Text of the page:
12 Jun Keeping the Light On for You!
How we treat the Torah impacts what we learn from it. The Torah in its broadest sense is a source of knowledge, a combination of divine revelation and human interpretation. The debates of the Talmud and the various commentaries throughout the ages expand the original biblical text into a glorious mountain of information.
Information can be memorized and analyzed. However, the Torah is also a religious text with messages and values, not just a database. Torah study itself, the process of learning and analyzing, invites students into a religious world. In other words, there is a right way and a wrong way to treat Torah. If we treat it like a sterile text, mere information to be memorized rather than guidance to be gained, then we are fundamentally misusing the Torah. This goes further than many people realize.
The Gemara (Sanhedrin 101a) says that someone who sings a verse from Song of Songs brings badness to the world. We are told that the Torah dresses mournfully and complains to God that His children have turned the Torah into a violin played for the scornful. Rashi explains that you might have thought that this is permissible, since after all this biblical book is a song. However, Rashi implies, no biblical verse from any book should be treated in that way. Singing a verse demotes it from inspirational lesson to inspirational lyrics, from a text to be studied to words that are sung. The Torah deserves more than mere singing.
Contemporary halakhic authorities tend to rule leniently on this issue. If we do not allow Jews to sing Jewish songs, they will sing gentile songs which are often crass. While, in theory, according to most, Jews can sing prayers and passages from the Talmud, this limitation has proved too burdensome for many.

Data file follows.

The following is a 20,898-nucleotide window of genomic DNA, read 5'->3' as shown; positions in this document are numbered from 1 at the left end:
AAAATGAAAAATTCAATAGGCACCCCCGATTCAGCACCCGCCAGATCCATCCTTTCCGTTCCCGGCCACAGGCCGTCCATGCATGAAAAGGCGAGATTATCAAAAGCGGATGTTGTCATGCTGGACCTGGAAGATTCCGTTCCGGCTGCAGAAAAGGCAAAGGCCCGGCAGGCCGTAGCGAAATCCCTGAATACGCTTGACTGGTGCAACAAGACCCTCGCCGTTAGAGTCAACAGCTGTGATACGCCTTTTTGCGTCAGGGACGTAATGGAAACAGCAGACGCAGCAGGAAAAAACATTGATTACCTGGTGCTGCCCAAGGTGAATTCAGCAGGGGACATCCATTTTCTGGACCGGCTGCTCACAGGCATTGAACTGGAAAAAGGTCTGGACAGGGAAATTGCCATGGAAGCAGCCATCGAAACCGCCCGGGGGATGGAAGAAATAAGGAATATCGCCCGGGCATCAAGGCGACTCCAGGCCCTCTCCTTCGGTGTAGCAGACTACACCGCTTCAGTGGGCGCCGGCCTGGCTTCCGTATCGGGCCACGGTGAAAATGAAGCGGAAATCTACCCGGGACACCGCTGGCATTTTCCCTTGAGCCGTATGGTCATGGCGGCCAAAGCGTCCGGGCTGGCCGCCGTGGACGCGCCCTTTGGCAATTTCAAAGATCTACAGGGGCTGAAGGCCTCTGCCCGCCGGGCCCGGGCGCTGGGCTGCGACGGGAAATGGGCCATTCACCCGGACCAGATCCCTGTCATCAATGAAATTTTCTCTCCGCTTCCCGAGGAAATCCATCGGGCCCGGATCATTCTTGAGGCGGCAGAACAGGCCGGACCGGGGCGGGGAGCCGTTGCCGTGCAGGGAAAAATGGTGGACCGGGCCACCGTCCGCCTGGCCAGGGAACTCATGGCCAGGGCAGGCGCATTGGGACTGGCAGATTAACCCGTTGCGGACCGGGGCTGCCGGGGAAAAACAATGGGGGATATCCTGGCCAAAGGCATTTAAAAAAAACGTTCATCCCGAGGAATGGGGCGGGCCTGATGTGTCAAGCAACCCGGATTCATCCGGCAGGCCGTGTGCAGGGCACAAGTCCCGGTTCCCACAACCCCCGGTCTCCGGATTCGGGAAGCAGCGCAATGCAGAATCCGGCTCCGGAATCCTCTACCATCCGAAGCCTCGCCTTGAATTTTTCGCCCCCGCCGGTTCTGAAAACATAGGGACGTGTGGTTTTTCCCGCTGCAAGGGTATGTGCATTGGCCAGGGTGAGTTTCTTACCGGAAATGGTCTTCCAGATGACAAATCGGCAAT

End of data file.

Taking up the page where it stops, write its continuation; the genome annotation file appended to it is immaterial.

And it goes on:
Therefore, we begrudgingly allow singing biblicalverses, which is not technically forbidden to begin with.
However, this leniency should not be misunderstood. Our singing is enhanced by Torah verses; our learning should not be demoted to singing. When learned analytically, Torah transforms its students with its inspirational content. When learned for inspiration, Torah conveys generic messages that remain skin deep.
singing is a misuse of our historic texts. Maybe it is a necessary evil, something else we must begrud gingly allow in this spiritually impoverished and thirsty generation.
Those decisions are above my pay grade. But even if so, we must recognize that this is not how Torah should be treated ideally. The Torah is not a fortune cookie or a self-help book. Primarily, the Torah is a source of insight,not inspiration.
 Rav Moshe Feinstein,Iggeros Moshe,Yoreh De’ah2:142; Rav Asher Weiss,Responsa Minchas Asher 2:44.
 Rav Moshe Feinstein forbids singing prayers and Talmud passages also; seeMishnah Berurah560:14.
 Although see Rav Ovadiah Yosef,Yabi’a Omer3:OC:15, 4:YD:20, who takes a different approach to leniency. On all this, see Rav Chaim Jachter, “Torah Passages In Song,” in his Gray Matter vol. 3.Although see Rav Ovadiah Yosef,Yabi’a Omer3:OC:15, 4:YD:20, who takes a different approach to leniency. On all this, see Rav Chaim Jachter, “Torah Passages In Song,” in his Gray Matter vol. 3.